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Revista Brasileira de Enfermagem

Print version ISSN 0034-7167On-line version ISSN 1984-0446

Rev. Bras. Enferm. vol.69 no.4 Brasília July/Aug. 2016 


Fasting of less than eight hours in urgent and emergency surgeries versus complication

Adelita de Jesus Carvalho MartinsI 

Cristiane Alves de Souza ServaII 

Tatiane Helena da FonsecaI 

Maria Joana de Lima MartinsIII 

Vanessa de Brito PovedaIV 

IHospital Maternidade Frei Galvão. Guaratinguetá, São Paulo, Brazil

IICooperativa de Saúde Ltda. Guaratinguetá, São Paulo, Brazil

IIIFaculdades Integradas Teresa D'Avilla, Graduated Program in Nursing. Lorena, São Paulo, Brazil

IVUniversidade de São Paulo, School of Nursing, Medical-Surgical Nursing Department. São Paulo, Brazil.



to verify the occurrence of intraoperative and postoperative complications in patients undergoing urgent and emergency surgical procedures between January and December 2012, with fasting time of less than 8 hours.


a quantitative study was conducted, of the retrospective cohort type, through the analysis of medical records.


we included 181 records of patients undergoing surgical procedures with average duration of 59.4 minutes. Fractures correction surgeries stood out, totalling 32% of cases. We observed complications in 36 patients (19.9%), vomiting being the most prevalent (47.2%); followed by nausea (16.7%); need for blood transfusion (13.9%); surgical site infection (11.1%); and death (11.1%). The average fasting time was 133.5 minutes. The fasting time showed no statistically significant correlation with the complications investigated.


intraoperative and postoperative complications were associated with the clinical conditions of the patients and not with the fasting time.

Descriptors: Nursing; Perioperative Assistance; Fasting; Perioperative Nursing; Anesthesiology


The preoperative fasting of liquids and solid foods during periods of eight to 12 hours, often still practiced, aims to ensure gastric emptying, preventing patient's pulmonary aspiration during surgery(1-2). This procedure was initiated from the observations made by Mendelson in 1946, which established correlation between nutrition and pulmonary aspiration of gastric contents(3).

The preoperative fasting is a widely accepted practice among surgeon physicians and anesthesiologists, and is still prevalent among hospital institutions that perform surgical procedures, in some situations reaching the periods of over 12 hours due to a delay in surgical schedule and/or suspension of surgeries, for example(4-5).

Therefore, fasting generates anxiety and discomfort to patients and may be related to metabolic complications, such as the emergence of insulin resistance (IR) associated with postoperative hyperglycemia by decreasing the availability of insulin to the peripheral tissues and difficulty of glucose uptake. This process occurs, mainly, in the early days after surgery and is caused by various physiological factors linked to prolonged preoperative fasting and reduction of carbohydrate intake, negatively affecting the results of surgical recovery, increasing risk of infections and slowing cicatrization(1-2,6-9).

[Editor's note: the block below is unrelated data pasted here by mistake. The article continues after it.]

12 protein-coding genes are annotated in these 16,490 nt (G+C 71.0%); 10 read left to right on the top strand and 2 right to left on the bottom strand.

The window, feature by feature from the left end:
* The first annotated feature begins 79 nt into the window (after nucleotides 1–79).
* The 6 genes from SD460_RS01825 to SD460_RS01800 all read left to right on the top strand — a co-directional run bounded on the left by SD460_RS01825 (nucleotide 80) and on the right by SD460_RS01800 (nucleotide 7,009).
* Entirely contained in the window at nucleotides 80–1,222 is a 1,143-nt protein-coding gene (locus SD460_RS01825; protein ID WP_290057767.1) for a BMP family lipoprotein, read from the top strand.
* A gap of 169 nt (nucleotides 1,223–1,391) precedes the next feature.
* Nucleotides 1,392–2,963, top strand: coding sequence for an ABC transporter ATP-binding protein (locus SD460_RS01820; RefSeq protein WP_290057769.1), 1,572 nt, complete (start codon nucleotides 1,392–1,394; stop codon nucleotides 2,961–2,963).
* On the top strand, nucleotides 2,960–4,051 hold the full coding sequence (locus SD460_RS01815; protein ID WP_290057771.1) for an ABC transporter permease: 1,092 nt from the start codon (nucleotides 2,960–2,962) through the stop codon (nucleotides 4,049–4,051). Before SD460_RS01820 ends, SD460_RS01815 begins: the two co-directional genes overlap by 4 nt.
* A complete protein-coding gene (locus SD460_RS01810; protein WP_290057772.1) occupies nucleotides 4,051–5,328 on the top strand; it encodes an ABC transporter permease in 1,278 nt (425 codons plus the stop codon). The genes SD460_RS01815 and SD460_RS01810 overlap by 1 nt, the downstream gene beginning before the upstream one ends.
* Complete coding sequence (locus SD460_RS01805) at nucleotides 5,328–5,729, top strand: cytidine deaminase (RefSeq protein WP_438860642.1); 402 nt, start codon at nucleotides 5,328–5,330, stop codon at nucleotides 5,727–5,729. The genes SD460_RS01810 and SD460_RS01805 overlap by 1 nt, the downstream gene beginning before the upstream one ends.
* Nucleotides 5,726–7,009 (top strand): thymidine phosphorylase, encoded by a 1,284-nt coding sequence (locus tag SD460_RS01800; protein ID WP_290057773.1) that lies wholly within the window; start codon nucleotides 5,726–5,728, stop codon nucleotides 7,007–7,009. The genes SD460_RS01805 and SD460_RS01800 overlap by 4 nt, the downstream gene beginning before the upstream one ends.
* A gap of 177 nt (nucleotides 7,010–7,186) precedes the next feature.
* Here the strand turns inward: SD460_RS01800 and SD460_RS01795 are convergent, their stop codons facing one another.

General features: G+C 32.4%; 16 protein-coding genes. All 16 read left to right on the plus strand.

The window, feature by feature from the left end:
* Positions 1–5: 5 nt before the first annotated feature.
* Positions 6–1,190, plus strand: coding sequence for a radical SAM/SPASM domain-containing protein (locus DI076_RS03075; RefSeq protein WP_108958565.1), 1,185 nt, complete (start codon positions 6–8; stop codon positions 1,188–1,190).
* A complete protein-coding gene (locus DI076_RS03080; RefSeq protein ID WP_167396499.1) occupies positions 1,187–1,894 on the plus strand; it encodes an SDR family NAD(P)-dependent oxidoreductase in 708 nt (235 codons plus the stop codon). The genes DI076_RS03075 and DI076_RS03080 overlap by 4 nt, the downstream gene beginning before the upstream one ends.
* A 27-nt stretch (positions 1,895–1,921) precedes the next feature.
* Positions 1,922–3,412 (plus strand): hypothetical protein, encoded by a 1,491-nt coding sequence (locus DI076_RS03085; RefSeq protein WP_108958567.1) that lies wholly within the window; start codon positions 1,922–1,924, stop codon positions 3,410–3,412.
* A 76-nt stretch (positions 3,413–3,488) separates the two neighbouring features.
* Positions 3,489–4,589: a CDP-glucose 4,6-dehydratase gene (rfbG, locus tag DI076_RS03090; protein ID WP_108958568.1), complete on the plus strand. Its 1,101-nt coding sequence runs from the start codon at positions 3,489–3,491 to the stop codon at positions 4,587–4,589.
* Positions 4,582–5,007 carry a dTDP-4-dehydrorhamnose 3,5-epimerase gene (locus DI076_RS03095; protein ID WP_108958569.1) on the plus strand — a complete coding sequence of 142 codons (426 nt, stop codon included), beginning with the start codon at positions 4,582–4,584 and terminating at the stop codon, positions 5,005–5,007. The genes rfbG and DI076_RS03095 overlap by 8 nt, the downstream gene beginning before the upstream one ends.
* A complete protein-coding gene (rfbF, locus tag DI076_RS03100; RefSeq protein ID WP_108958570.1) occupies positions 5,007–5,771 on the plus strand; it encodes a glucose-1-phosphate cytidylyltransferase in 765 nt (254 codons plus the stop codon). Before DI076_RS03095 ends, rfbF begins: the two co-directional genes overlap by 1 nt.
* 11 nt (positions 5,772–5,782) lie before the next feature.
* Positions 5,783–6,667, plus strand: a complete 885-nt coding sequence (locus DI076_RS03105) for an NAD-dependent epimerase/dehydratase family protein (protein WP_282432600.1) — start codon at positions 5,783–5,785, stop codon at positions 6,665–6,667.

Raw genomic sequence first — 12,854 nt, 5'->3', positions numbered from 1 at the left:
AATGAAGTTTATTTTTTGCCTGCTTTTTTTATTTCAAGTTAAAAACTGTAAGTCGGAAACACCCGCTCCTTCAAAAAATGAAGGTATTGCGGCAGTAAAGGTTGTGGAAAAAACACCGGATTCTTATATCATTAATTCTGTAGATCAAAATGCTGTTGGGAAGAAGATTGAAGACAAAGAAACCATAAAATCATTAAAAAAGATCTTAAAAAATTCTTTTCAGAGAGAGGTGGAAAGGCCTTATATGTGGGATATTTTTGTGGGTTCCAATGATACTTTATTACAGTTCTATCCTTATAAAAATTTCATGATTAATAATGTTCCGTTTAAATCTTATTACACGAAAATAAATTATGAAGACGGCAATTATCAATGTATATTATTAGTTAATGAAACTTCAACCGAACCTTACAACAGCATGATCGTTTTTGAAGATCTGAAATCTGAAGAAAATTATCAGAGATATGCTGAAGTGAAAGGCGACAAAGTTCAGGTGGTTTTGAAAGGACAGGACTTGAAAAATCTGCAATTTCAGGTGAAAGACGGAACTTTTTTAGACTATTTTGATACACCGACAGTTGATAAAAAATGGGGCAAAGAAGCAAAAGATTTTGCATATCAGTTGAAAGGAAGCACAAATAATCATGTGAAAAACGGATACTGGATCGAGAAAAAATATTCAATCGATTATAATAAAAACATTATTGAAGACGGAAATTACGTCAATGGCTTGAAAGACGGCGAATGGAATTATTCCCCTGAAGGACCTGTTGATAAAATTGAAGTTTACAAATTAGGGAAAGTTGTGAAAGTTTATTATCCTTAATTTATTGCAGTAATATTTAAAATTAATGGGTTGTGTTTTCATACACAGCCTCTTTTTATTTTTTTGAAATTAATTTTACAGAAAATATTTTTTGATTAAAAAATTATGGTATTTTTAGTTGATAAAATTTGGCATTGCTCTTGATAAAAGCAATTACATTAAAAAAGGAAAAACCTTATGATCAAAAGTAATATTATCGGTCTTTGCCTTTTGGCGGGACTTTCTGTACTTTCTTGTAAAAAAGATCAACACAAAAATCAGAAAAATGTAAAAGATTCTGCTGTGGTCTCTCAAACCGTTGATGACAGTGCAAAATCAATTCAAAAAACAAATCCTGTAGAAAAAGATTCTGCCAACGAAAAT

Thus, the traditional practice of fasting has been questioned, suggesting its reduction by implementing new institutional multiprofessional protocols, aiming to reduce the time of deprivation of food, thus getting consistent improvement in the postoperative recovery(10).

These aspects began to be discussed mainly in 1990s, from the implementation of a multimodal protocol for colorectal surgery called Enhanced Recovery After Surgery (ERAS), which aimed to improve postoperative recovery through preoperative measures as: optimization of nutritional aspects, implementing solutions rich in carbohydrates; analgesic and anesthetic standardized practices, which reduce postoperative pain; and early postoperative mobilization(11-12). Currently, this protocol has been used in various surgical specialties(11,13).

In Brazil, based on the ERAS project, the University Hospital linked to the Federal University of Mato Grosso started a project called "Acceleration of Total Postoperative Recovery" (ACERTO), implementing a series of measures that sought comfort and optimization of postoperative recovery of patients. These measures included: offering of a maltodextrin solution up to 2 hours before the surgical procedure(2-3); non performance of preoperative colon preparation, reducing insertion of probes and drains; stimulation of early ambulation after surgery; and restriction of intravenous fluids. It is worth emphasizing that all the interventions mentioned are implemented by a multidisciplinary team, with the involvement of nurses and nutritionists(10,14-16).

The supply of fluids to the patient preoperatively brings improvement in well-being and physiological functions, reducing insulin resistance, hunger and thirst before surgery, reflecting positively in the postoperative period, with the decrease in recovery time after surgery, rapid return of intestinal functions, better glycemic control, decrease of surgical site infections and postoperative morbidity and mortality rates, and consequently of the length of hospitalization(2,8,10,14).